Top 6 Reasons Not to Buy a Condo in Toronto
Toronto is one of the most expensive cities in Canada, but it's also a city on the rise. Toronto is home to many beautiful and desirable neighborhoods that are attracting buyers from all over the world. If you're thinking about buying a condo in this bustling metropolis, here's why you might want to think twice.
#1. The Toronto Condo Market isn't cheap
The cost of real estate in Toronto has risen rapidly over the last 20 years, in both condos and houses. Condo prices in Toronto range depending on several factors such as the location, age, market demand, how the building is managed, financials and mortgages rates, and qualification rules.
The average price for a condo in Toronto is now $745,000 and a good rough figure is about $1000 per square foot, but some are less than this and many are in the $1200-1400 per square foot range or higher for luxury buildings or neighbourhoods such as Yorkville. A smaller 600 sq ft condo can cost you around $600,000 and a 1000 sq ft condo could be approximately $1,000,000. So if you're looking to buy a condo as an investment or to live in yourself, be prepared to pay a pretty penny. It's a high price point for first-time buyers or young professionals just starting out in their career so renting may be a more affordable option.
#2. Rising Interest Rates
Mortgage rates have been pretty low for the last 10 years but may increase in the future. If you're buying a condo now or thinking about investing, try not to lock into an excessively long mortgage term as this could become very expensive if your rates increase significantly.
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#3. High Condo Fees
Some condos have high condo fees so it's important to know what they are with all your other costs. Some can be over $1.00 per square foot. For example, a 1,000 sq. ft. condo can have $1,000 condo fees, this will typically not include hydro and doesn't include cable, internet or home phone.
It's also to consider condo fee increases in the building you are looking to buy, as they can increase yearly, so try to find an affordable condo upfront.
You should also consider whether you'll need parking and if the building has amenities such as a pool or gym that will incur further fees on top of your monthly dues. It's always best to ask these questions before buying into any new development or resale condo in Toronto.
#4. Living with other people
Living in a detached house is quite different than a communal condo building where you share the common elements. You'll have people above, below, and next to you. If you're someone who likes peace and quiet or enjoys hosting lots of guests, a condo may not be the best option.
Nobody wants to live next to a noisy neighbour having parties or playing loud music late at night. If this is something that may bother you, condo living may not be the right choice. This is a rare occurrence though.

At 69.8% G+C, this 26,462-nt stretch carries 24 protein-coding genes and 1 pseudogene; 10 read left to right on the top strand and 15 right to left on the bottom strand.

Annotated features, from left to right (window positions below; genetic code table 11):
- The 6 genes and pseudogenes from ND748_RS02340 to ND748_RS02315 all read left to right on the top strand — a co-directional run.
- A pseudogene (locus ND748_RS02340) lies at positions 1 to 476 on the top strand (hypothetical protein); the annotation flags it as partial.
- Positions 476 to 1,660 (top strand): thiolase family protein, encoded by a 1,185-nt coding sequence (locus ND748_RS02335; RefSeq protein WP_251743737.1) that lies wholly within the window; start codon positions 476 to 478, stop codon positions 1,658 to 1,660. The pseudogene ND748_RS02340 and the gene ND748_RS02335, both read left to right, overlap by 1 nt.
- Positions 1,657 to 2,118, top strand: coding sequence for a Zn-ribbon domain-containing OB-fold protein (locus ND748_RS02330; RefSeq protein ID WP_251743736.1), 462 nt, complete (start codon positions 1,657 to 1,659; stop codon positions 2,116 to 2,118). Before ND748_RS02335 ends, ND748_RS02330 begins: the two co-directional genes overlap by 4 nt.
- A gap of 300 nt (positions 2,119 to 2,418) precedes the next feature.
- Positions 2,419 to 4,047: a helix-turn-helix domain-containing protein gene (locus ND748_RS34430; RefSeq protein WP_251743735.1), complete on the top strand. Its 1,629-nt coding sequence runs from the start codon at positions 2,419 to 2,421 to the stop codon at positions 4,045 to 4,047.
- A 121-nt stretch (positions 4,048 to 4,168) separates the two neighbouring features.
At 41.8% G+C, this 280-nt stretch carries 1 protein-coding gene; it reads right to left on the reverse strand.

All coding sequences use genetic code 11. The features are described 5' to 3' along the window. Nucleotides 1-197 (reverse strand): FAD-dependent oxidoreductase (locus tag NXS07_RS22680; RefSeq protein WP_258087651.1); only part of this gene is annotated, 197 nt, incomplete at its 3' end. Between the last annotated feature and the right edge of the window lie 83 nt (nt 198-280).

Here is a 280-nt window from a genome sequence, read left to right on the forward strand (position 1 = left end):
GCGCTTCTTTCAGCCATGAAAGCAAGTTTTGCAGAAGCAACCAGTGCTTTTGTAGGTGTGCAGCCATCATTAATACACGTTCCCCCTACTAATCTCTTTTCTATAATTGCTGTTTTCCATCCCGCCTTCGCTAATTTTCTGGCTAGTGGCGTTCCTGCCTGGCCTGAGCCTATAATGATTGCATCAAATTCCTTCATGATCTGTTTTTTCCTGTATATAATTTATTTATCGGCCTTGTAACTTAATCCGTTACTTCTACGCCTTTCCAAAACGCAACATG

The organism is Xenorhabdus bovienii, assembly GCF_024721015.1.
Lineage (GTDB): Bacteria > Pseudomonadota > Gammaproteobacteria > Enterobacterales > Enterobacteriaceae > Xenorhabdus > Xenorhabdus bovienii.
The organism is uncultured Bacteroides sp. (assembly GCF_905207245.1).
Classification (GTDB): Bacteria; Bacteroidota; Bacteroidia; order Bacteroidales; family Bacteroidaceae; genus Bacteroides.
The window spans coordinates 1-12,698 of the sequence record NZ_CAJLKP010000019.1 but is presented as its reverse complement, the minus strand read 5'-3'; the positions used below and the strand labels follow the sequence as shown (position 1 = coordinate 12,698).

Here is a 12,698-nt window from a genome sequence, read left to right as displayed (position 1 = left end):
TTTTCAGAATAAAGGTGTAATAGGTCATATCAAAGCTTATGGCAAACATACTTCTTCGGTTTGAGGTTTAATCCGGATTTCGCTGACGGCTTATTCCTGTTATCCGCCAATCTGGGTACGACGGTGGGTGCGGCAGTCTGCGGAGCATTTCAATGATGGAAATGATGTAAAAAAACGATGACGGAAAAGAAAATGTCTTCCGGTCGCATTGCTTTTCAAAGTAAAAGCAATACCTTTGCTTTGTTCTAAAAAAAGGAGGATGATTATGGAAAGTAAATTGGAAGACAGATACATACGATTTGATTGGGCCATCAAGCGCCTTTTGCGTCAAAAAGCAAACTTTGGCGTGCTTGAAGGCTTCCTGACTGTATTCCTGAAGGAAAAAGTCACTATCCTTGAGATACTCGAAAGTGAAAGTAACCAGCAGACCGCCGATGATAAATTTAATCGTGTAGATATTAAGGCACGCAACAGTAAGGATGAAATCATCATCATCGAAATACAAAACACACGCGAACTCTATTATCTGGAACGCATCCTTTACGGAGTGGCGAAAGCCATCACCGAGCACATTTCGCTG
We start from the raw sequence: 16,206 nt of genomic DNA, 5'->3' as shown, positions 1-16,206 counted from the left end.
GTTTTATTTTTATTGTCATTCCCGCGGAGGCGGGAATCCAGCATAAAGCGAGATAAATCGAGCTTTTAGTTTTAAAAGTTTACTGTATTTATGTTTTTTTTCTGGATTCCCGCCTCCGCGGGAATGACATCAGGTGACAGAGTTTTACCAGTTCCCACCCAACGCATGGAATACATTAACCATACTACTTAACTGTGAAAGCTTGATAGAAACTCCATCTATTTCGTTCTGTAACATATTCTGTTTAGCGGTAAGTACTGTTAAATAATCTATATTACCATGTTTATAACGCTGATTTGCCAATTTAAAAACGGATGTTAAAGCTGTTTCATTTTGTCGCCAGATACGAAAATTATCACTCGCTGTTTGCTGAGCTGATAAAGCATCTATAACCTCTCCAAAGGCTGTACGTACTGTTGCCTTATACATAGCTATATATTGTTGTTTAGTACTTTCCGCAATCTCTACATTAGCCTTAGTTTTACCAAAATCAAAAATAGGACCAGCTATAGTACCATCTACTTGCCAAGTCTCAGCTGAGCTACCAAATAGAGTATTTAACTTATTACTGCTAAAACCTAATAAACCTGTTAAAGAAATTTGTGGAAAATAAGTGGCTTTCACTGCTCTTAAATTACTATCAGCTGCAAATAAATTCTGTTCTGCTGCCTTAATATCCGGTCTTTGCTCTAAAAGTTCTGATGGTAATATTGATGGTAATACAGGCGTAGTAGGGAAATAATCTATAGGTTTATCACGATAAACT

With most condos in downtown Toronto, you can also expect the hustle and bustle of living in downtown Toronto which includes noise from the street, emergency vehicle sirens, and construction. All of which can be quite disruptive, especially if you're a light sleeper.
#5. Condo By-Laws
Every building has its own rules and regulations that all residents, renters, and owners must abide by.
You should review these carefully before buying into any condo project as they can vary greatly from building to building and not be aware that you're breaking a rule could result in hefty fines or legal action against your unit or property.
For example, some condos have restrictions on the number of pets or the weight of the pets - this mostly relates to dogs. So if you are a dog owner with two dogs and the building doesn't allow dogs or only one, this is not an option to buy into.
#6. Lack of control
A condo building is a collective of residents. You can't just do as much as you want as you would be able to in a house. Rules and regulations may change that you don't agree with as owners and board members vote, but not everyone will vote the same way as you. Usually, no one likes to see increases in condo fees but based on the budget and expenses this may be necessary.
You may not use the facilities in the building however you still have to pay your portion of the overall contribution. This can be frustrating if you're not utilizing what's available to you.
There are pros and cons to both living in a condo and owning a house. It really depends on your personal preferences and what you're looking for in terms of lifestyle, convenience, amenities, etc. If you're still unsure which is the best option for you, it's always best to consult with a real estate professional who can help guide you through your options.
Thank-you for reading! Be sure to stay tuned for more blog posts about all things real estate!